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  • Scientific Progress Without Justification.Finnur Dellsén - forthcoming - In Kareem Khalifa, Insa Lawler & Elay Shech (eds.), Scientific Understanding and Representation: Modeling in the Physical Sciences. Routledge.
    According to some prominent accounts of scientific progress, e.g. Bird’s epistemic account, accepting new theories is progressive only if the theories are justified in the sense required for knowledge. This paper argues that epistemic justification requirements of this sort should be rejected because they misclassify many paradigmatic instances of scientific progress as non-progressive. In particular, scientific progress would be implausibly rare in cases where (a) scientists are aware that most or all previous theories in some domain have turned out to (...)
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  • When Rational Reasoners Reason Differently.Michael G. Titelbaum & Matthew Kopec - manuscript
    Different people reason differently, which means that sometimes they reach different conclusions from the same evidence. We maintain that this is not only natural, but rational. In this essay we explore the epistemology of that state of affairs. First we will canvass arguments for and against the claim that rational methods of reasoning must always reach the same conclusions from the same evidence. Then we will consider whether the acknowledgment that people have divergent rational reasoning methods should undermine one’s confidence (...)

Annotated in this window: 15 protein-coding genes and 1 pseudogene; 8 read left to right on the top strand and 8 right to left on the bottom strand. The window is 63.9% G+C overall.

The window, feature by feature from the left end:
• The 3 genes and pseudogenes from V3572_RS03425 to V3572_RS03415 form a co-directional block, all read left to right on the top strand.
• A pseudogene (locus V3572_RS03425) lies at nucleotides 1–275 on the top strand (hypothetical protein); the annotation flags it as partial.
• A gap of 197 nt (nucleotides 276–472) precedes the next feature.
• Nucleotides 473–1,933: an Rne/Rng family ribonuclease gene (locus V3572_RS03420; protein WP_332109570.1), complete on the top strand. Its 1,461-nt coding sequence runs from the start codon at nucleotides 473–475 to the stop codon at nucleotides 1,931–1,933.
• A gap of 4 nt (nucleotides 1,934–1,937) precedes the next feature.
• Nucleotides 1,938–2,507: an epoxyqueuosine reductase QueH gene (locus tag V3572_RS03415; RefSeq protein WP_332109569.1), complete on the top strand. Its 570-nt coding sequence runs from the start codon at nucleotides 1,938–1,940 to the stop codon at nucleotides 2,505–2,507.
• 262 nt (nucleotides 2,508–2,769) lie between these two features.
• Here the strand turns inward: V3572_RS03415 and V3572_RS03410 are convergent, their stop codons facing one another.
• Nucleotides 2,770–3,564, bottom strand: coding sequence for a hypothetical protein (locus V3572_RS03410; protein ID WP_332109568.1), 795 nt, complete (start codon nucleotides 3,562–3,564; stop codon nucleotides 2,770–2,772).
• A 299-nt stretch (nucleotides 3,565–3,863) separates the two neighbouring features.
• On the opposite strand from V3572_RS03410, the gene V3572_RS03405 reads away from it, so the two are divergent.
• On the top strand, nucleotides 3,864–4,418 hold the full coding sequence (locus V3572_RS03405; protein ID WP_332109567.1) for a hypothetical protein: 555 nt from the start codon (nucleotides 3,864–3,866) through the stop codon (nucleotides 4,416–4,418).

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  • Perceptual Justification and the Cartesian Theater.David James Barnett - 2019 - Oxford Studies in Epistemology 6.
    According to a traditional Cartesian epistemology of perception, perception does not provide one with direct knowledge of the external world. Instead, your immediate perceptual evidence is limited to facts about your own visual experience, from which conclusions about the external world must be inferred. Cartesianism faces well-known skeptical challenges. But this chapter argues that any anti-Cartesian view strong enough to avoid these challenges must license a way of updating one’s beliefs in response to anticipated experiences that seems diachronically irrational. To (...)